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Apes

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Apes

A quarter of all ape species is threatened with extinction. Apes like the Chimpansee, the Bonobo, the Javan Lutung, the Wanderoe and the Nose ape are examples of threatened apes. A reason why apes are threatened, is that they are captured for human consumption. In some cultures, people think eating certain apes will provide magical powers or will raise their potency.

ApeMore alarming, the extinction of a group of apes can be the beginning of extinction of another group. Apes spread seeds of trees and plants of which other apes need to survive. If one group of apes doesn't spread the seeds anymore, other groups may lose their food supply. Seventy percent of all ape species are threatened by a reduction of their habitat. Humans are directly or indirectly responsible for this. Living area's are reduced because of mining, roads, dams, farming and logging. Apes are increasingly threatened by inbreeding and diseases, as well as regional and global trade in apes or ape-parts.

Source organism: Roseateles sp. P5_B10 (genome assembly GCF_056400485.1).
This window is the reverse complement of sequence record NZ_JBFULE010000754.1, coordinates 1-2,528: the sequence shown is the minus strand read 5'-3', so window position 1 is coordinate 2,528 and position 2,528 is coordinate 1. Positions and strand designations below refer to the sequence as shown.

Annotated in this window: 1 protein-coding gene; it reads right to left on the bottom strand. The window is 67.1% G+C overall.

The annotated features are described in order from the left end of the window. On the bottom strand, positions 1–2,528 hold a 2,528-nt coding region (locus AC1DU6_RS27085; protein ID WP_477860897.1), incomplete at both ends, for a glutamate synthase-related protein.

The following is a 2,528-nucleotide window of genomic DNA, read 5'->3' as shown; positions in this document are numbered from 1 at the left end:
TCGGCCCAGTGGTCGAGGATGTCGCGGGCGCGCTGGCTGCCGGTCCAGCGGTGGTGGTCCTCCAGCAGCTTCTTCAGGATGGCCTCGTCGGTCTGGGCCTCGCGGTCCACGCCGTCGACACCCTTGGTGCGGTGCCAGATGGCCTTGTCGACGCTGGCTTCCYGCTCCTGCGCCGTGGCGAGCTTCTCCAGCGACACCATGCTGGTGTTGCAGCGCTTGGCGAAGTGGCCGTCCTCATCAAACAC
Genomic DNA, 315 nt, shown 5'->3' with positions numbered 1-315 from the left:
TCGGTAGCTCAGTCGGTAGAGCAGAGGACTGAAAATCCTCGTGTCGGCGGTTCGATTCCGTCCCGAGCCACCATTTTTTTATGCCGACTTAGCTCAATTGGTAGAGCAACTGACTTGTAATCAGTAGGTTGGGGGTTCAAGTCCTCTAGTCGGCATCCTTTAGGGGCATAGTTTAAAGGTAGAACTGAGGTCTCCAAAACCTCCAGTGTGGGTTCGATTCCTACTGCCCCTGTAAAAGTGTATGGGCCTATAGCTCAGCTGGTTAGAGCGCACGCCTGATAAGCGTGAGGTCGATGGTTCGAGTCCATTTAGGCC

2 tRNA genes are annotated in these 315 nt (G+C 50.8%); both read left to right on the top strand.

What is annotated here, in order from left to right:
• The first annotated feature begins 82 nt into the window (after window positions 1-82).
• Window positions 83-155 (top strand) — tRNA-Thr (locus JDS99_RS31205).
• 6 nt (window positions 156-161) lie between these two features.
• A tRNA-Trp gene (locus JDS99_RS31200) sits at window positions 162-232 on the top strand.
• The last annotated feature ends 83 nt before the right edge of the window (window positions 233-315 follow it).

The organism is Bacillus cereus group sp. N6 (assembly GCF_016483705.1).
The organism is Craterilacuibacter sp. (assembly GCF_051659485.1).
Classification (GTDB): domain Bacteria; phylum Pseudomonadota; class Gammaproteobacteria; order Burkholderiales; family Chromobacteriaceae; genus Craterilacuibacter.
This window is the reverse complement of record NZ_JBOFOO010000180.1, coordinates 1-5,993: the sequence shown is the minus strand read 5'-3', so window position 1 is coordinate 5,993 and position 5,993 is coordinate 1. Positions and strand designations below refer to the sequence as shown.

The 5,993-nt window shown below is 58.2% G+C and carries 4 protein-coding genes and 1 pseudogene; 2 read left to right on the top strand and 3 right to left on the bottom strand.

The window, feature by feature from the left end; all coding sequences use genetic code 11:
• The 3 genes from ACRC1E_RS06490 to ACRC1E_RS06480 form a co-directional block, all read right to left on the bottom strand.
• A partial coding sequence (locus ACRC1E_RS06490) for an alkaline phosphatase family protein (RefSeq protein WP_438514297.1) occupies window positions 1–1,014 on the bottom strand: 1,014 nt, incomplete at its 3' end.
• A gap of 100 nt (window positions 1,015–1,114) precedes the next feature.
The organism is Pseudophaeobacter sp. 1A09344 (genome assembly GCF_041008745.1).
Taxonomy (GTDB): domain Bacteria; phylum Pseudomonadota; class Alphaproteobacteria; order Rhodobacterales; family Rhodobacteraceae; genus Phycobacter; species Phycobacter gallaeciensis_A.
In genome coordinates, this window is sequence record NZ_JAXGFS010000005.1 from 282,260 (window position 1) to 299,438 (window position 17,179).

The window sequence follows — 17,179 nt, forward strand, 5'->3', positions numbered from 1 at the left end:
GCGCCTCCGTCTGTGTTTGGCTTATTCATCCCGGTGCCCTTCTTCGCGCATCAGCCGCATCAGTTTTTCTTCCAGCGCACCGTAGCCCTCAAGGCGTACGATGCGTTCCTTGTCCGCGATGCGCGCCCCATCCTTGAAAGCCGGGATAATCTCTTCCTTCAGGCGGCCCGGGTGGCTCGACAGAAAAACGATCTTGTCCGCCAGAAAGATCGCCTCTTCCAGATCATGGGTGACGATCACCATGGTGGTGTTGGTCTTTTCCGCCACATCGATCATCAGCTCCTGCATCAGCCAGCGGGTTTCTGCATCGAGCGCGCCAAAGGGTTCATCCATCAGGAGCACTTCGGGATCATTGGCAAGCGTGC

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Plants & Animals News -- ScienceDaily

BESSY II sheds light on how the internal compass is constructed in magnetotactic bacteria - Bacteria exist in many shapes and with very different talents. Magnetotactic bacteria can even sense the earth's magnetic field by making use of magnetic nanoparticles in their interior that act as an internal compass. Experts have now examined the magnetic compass of Magnetospirillum gryphiswaldense at BESSY II. Their results may be helpful in designing actuation devices for nanorobots and nanosensors for biomedical applications.
Plants play greater role than megaherbivore extinctions in changes to ecosystem structure - Plants may have exerted greater influence on our terrestrial ecosystems than the megaherbivores that used to roam our landscapes, according to new research.
Marine fish won an evolutionary lottery 66 million years ago - Why do the Earth's oceans contain such a staggering diversity of fish of so many different sizes, shapes, colors and ecologies? The answer, biologists report, dates back 66 million years ago, when a six-mile-wide asteroid crashed to Earth, wiping out the dinosaurs and approximately 75 percent of animal and plant species worldwide.